It also underlines the need for governmental transparency and due diligence in making contracts. In late October London’s High Court overturned an arbitration decision which had seen Nigeria liable for $11bn in compensation to a firm which the government insisted had acted fraudulently. The original case had been brought to London’s arbitration courts by Process & Industrial Developments (P&ID), a company registered in the British Virgin Islands that in 2010 signed an agreement with Nigeria’s petroleum ministry to develop a processing plant in Calabar, Cross River State. When Nigeria failed to build a pipeline that would have supplied the plant, the firm alleged breach of contract and began arbitration proceedings in London. That led to a $6.6bn judgment in the company’s favour, which later swelled to $11bn as it accrued interest. But on 23 October High Court judge Justice Robin Knowles reversed the decision. He concluded that P&ID had paid bribes to a Nigerian oil ministry official in connection with the contract and had failed to disclose these when it commenced arbitration.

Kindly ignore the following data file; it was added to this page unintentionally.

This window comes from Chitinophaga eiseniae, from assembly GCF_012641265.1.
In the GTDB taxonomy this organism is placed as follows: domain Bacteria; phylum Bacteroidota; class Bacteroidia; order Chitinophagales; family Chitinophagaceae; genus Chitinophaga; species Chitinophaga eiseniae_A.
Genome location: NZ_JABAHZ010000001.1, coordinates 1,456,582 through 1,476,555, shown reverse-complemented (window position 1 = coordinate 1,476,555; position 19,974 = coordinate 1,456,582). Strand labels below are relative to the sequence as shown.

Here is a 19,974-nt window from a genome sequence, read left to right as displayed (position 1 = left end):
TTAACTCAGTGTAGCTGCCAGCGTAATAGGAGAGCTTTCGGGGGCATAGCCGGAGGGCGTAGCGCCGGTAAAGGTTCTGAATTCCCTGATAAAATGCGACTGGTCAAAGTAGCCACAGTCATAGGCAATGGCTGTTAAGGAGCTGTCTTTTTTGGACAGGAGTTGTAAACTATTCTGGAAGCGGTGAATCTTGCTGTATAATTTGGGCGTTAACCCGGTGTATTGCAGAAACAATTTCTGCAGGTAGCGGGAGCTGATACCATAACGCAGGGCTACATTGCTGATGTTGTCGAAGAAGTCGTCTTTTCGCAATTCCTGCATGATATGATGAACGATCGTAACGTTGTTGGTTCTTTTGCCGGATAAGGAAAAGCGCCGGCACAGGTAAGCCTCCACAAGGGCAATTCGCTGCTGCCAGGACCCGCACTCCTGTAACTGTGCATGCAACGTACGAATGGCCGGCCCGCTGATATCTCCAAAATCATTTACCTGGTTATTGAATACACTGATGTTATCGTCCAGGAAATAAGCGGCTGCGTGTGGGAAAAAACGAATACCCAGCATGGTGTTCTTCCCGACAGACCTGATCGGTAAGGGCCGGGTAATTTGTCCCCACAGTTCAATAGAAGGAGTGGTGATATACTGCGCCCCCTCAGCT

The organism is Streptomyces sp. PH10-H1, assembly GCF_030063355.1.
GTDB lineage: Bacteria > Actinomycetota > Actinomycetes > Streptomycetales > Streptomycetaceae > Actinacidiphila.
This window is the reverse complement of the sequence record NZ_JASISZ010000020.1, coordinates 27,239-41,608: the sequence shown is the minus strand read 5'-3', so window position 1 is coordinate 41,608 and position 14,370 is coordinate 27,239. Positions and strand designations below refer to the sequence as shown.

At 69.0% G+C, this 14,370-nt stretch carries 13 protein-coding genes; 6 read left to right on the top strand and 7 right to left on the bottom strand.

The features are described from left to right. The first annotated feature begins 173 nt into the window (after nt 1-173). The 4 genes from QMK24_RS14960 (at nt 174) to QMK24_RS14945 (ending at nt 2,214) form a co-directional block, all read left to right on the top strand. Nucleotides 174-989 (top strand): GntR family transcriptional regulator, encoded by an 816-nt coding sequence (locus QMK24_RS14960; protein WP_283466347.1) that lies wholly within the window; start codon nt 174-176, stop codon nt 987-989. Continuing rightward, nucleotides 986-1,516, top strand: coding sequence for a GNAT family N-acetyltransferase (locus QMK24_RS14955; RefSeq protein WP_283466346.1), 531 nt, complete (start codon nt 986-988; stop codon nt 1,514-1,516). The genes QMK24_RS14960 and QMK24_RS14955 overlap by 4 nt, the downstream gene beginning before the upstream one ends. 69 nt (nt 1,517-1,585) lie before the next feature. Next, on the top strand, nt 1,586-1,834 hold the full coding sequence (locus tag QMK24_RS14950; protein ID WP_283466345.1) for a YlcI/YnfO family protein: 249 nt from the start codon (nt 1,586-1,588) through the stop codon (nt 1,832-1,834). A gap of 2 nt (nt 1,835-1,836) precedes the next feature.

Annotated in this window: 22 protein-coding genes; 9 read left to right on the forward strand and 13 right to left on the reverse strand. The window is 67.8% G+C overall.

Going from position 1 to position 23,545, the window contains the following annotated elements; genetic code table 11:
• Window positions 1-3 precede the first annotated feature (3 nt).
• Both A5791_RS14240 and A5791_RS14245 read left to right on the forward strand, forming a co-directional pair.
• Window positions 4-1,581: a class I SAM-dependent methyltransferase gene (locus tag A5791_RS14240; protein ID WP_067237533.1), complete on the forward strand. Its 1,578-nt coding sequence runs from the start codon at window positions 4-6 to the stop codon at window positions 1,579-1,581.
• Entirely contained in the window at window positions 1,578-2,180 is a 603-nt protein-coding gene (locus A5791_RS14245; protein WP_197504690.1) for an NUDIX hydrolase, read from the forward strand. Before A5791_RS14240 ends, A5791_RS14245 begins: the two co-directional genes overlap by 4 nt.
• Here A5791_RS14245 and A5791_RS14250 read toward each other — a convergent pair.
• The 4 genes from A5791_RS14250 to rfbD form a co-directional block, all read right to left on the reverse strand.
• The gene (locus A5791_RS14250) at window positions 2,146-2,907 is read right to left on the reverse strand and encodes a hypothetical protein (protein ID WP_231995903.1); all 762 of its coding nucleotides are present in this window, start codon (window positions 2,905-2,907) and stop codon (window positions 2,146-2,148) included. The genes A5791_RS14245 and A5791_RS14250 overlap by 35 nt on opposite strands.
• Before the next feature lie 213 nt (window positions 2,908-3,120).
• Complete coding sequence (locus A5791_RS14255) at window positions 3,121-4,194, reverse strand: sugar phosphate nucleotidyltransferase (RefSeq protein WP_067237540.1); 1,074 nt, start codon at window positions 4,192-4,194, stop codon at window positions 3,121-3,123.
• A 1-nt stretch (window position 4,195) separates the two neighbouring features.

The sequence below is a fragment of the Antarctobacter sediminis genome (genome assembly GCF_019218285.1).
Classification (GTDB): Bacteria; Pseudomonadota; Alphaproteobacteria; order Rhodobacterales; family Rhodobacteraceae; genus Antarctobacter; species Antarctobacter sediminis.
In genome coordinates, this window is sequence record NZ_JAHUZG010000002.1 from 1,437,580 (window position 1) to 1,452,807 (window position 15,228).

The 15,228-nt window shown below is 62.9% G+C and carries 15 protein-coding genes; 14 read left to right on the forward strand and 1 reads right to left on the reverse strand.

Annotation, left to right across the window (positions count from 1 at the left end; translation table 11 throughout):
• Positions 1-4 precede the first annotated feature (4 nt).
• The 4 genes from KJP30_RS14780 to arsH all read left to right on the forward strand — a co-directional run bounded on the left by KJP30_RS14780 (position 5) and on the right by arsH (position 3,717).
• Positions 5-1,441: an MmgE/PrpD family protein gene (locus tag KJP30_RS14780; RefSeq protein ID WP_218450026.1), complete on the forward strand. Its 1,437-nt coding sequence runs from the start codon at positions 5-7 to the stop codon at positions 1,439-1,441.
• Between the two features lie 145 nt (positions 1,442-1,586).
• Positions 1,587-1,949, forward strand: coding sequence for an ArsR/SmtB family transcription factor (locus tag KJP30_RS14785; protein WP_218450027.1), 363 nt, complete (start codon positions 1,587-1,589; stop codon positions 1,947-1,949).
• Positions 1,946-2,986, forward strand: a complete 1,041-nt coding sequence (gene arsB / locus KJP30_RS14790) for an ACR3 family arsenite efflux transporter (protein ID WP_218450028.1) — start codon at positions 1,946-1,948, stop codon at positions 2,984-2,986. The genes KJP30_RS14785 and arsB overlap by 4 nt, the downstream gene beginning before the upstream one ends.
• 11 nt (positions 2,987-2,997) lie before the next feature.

President Tinubu Hails Judgment by London’s High Court as Victory for Africa over Economic Malpractice
- AFRICA TOP 10
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